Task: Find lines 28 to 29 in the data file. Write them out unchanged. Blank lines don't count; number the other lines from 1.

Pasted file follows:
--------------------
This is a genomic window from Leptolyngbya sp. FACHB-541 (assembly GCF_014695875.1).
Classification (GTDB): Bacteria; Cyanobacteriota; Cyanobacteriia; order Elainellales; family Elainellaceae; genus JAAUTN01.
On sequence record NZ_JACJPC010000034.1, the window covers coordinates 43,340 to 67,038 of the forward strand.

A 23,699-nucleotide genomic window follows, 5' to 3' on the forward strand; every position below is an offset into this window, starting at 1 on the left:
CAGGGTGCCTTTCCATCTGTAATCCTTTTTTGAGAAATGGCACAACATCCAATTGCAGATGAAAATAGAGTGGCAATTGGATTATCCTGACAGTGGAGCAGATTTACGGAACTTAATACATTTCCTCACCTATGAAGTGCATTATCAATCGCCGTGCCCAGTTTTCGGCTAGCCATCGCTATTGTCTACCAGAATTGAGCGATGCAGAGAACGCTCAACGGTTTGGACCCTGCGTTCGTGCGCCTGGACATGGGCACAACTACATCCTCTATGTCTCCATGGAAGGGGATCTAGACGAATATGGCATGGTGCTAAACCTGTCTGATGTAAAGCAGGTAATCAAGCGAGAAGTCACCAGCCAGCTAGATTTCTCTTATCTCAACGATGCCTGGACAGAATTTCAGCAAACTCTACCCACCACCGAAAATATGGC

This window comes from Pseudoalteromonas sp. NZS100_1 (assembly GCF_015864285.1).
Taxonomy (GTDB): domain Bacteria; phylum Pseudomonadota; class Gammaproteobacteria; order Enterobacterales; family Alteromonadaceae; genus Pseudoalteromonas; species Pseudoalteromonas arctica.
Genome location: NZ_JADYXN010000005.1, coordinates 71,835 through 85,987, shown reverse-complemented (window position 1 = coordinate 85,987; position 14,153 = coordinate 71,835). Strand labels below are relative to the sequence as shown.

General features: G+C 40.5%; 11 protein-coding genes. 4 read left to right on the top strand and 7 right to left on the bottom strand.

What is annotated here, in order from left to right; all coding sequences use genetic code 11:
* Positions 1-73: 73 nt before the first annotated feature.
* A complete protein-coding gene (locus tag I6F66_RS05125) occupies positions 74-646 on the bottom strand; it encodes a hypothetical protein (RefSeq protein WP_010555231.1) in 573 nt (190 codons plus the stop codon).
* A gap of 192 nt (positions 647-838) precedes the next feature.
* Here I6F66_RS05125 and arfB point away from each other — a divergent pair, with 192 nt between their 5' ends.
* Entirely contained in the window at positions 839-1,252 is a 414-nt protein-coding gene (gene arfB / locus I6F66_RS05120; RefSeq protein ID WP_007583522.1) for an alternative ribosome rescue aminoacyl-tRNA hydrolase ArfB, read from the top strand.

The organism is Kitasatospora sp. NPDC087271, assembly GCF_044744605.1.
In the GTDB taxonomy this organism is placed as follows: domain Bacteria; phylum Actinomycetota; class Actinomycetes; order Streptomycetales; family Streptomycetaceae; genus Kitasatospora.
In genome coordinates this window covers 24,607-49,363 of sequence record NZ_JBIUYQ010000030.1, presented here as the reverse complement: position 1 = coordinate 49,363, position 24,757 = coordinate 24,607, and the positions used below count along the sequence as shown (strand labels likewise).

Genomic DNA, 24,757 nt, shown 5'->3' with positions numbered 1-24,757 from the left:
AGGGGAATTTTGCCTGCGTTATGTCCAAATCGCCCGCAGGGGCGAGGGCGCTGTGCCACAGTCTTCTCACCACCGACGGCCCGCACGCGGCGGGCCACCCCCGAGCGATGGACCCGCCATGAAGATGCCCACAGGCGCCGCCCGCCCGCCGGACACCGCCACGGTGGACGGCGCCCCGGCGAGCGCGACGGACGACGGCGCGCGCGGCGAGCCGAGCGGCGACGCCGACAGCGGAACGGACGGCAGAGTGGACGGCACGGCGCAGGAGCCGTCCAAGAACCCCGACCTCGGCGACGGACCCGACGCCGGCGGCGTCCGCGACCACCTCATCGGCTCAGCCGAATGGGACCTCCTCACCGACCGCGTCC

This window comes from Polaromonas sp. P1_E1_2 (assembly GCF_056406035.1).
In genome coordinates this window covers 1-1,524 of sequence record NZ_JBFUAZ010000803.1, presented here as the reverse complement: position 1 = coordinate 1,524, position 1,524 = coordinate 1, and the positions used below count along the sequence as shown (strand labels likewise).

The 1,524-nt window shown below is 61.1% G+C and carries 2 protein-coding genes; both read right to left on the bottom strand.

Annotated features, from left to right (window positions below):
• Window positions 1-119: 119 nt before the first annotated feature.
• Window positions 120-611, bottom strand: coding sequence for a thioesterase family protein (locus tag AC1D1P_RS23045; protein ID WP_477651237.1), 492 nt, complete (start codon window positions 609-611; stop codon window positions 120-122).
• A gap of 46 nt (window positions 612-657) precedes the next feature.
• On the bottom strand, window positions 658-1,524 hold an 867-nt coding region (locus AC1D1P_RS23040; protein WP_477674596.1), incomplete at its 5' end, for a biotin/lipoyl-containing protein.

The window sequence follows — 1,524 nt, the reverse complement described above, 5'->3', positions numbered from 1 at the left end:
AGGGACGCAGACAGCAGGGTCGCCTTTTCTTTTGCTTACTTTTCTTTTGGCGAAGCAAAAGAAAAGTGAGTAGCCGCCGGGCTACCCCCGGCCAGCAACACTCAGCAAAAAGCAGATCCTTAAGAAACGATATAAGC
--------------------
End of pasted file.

• On the bottom strand, window positions 658-1,524 hold an 867-nt coding region (locus AC1D1P_RS23040; protein WP_477674596.1), incomplete at its 5' end, for a biotin/lipoyl-containing protein.

The window sequence follows — 1,524 nt, the reverse complement described above, 5'->3', positions numbered from 1 at the left end: